Shot entirely on location in Namibia, South Africa, it tells the story of a serial killer who is believed to have mystical powers, and who is referred to in the opening sequence, narrated by one of the characters, Joe Niemand, a healer and kind of witch doctor: "Back in the first times, in the time of the red light, Desert Wind was a man like us. Until by mischance, he grew wings and flew like a bird. He became a hunter, and like a hawk, he flew to seek his prey, taking refuge in those far corners of the world where magic still lingers. But having once been a man, so does he still suffer the passions of a man, flying in the rages sometimes, and throwing himself down like a child, to vent his wrath upon the earth. The people of the great Namib have another name for those violent winds that blow from nowhere. They call them Dust Devils"

The movie opens, and indeed is mostly set in, the great Namib Desert, where a man walks along a long dusty barren empty road. At first glance he looks like a hitch-hiker, a vagrant. But it is soon apparent he knows exactly what he is doing, and he takes out a strange-looking pocket watch whose hands move around the face much faster than they should. Closing it with a nod, he then lies down on the road as if sleeping, but as the camera angles changes we see that he has in fact his ear to the ground, as if listening to, or waiting for something. Soon a battered old car comes along the road, and the man stands up, hailing it.

His eyes beneath the brim of his weather-worn hat are dark and mysterious, and somehow unsettling, but the car stops and its driver, a young woman, gives him a lift. Meanwhile we see the old mystic who narrates the movie make or trace strange patterns on the wall of a cave, and watch the circling motion of a bird of prey in the sky high above him. The woman invites the stranger into her house, isolated and in the middle of nowhere, and later that night they make love, but in the midst of the act he kills her, snapping her neck.

The scene switches to the town of Bethany, where the police Sergeant Mukurob picks up a ringing phone and hears strange, disembodied voices. The same thing happens to Wendy Robinson, in Johannesburg, but she is in bed and puts it down to a crossed line. Back at the murdered woman's house the hitch-hiking stranger looks at his watch again. He notes the time and writes it on a photograph he has taken of the dead woman. He holds up a bowl (whether the photographs are in it or not I don't know, but you can bet the girl's blood is) and utters strange words, and then paints strange symbols on the wall of the bedroom. As he leaves we see that he has removed the girl's hand, minus the fingers and nailed it to the wall. The fingers he then carefully places in a small box.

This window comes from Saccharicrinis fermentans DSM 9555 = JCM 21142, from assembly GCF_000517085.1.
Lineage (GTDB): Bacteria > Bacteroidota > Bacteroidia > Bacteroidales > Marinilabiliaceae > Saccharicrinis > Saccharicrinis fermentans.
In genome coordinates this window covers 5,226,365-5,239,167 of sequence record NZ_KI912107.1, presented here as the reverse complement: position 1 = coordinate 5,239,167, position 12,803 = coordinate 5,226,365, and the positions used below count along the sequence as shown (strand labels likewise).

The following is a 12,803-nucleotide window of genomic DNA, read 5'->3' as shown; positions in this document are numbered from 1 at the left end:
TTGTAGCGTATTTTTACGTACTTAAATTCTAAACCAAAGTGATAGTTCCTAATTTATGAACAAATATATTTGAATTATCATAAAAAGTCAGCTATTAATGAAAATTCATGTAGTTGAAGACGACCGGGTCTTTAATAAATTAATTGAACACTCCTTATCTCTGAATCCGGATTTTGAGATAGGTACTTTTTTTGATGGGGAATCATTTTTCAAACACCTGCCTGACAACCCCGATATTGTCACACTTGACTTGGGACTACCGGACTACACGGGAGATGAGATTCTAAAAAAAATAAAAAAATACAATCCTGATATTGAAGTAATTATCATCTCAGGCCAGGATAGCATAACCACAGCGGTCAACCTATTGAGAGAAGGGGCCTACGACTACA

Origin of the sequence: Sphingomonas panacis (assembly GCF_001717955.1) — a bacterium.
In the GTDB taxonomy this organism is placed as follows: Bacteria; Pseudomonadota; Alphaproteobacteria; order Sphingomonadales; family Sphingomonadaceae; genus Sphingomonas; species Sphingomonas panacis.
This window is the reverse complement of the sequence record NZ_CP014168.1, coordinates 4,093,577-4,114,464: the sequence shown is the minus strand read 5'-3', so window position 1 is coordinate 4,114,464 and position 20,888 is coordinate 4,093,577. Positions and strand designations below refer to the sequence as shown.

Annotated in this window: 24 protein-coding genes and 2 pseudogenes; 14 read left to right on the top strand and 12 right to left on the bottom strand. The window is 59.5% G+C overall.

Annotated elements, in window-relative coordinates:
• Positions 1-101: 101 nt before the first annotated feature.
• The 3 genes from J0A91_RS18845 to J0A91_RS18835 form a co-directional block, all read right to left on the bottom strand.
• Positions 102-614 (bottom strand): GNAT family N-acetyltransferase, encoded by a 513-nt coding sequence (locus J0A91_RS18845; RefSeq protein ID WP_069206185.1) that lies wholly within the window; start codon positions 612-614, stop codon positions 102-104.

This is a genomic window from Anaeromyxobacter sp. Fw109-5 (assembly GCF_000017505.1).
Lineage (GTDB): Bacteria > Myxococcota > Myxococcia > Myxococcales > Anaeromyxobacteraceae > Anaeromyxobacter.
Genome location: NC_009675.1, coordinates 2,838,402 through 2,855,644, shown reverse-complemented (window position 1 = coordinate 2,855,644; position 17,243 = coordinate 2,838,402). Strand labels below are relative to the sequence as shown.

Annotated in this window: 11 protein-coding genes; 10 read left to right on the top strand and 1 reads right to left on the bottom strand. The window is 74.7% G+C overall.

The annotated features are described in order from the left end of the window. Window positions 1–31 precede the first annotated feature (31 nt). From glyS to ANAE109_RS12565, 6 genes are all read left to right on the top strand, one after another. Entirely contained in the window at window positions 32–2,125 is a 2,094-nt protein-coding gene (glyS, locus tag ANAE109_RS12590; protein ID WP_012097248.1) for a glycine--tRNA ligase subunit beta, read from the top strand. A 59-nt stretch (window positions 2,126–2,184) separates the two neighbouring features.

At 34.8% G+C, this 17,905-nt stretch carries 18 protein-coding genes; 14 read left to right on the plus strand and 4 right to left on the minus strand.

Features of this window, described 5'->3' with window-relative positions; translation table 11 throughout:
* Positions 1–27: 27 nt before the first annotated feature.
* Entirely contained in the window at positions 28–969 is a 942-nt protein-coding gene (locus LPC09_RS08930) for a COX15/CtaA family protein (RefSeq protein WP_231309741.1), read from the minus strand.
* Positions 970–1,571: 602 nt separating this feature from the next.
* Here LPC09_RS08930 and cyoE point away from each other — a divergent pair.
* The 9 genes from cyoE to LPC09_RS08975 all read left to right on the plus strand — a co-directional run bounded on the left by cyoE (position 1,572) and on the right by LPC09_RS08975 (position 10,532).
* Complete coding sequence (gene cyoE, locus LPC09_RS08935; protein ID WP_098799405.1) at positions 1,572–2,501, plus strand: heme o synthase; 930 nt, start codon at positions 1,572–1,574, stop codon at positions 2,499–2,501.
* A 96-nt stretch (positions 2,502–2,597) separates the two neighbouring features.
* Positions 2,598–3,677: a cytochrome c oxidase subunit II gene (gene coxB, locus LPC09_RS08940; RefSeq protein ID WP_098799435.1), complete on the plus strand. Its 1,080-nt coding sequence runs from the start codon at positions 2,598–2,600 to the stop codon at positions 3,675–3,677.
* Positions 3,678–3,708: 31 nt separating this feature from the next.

Before leaving he torches the house, while listening on the radio to news of the great drought that is afflicting Namibia, killing the cattle and drying up the crops. He then takes his victim's car and drives away. In Johannesburg Wendy leaves her husband after an argument in which he accuses her of cheating on him. Sergeant Mukurob is called by the station to the site of the arson attack, where they have found the dismembered body parts of the woman. On further investigation they also find the abandoned car. The stranger has by now hopped a train, and is on his way to Bethany, which the radio reports tell us is the centre of the drought, and is said to be "doomed".

Doing the autopsy of the dead woman, the doctor discovers that the symbols on the wall of her house were made with the victim's blood and other bodily fluids, and she suspects witchcraft. Mukurob is incredelous: witchcraft, such superstition in this enlightened age? But this is Africa, where the old gods do not die easily, and the devils less so. She suggests the policeman consult a Sangoma, a holy man, who would be able to tell him what parts the killer was looking for, and what he would be likely to use them for in a ritual. Mukurob is reluctant but he does know of a Sangoma who lives locally, and goes to talk to him.

Wendy arrives at a bar near Bethany just as the stranger is leaving with some people who are driving a camper van ; he looks in the window at her but she does not see him, her back being turned to the window. That night, as she drives on and dozes a little behind the wheel, straying off the road, she almost runs over him as he walks out into the road. In the glare of her headlights his face appears momentarily inhuman, bestial, demonic. She swerves desperately to avoid him and goes off the road. Realising she has narrowly avoided crashing, and unwilling to go any further in her exhausted state, she sleeps in her car overnight.

The next morning, seeing her car has become buried in the hard sand of the desert, she gets out and goes to seek help. She notices a van up on the rise ahead of her, but when she climbs to it and knocks on the door there is no answer. A man with a shovel taps her on the shoulder and asks if she is the driver of the van, whihc is in fact a camper van; she says no but could he dig out her car, down the hill? As she leaves we see the inside of the van is smeared with fresh blood, and it's obvious everyone inside is dead. Further up the road she comes across the stranger hitch-hiking, and picks him up. She realises this is the same man she almost ran over last night. While in the car he takes a Polaroid of her and asks her some questions about herself, though she is reticent with answers. She tells him she is going "straight through, all the way to the sea."

Police meanwhile have discovered the camper van, and indeed everyone inside has been butchered, with body parts all over the place. Sergeant Mukurob meets with Joe Niemand, the Sangoma, who tells him he believes the world is about to end, and the drought is a sign of that. Joe appears to be building some sort of magic circle around his home, protection presumably, and it corresponds in design to the symbols the murderer drew in blood on the walls of the burned-down house. The enlightened Mukurob however cannot believe what the Sangoma tells him, and he can really get no sense out of Niedman so he leaves.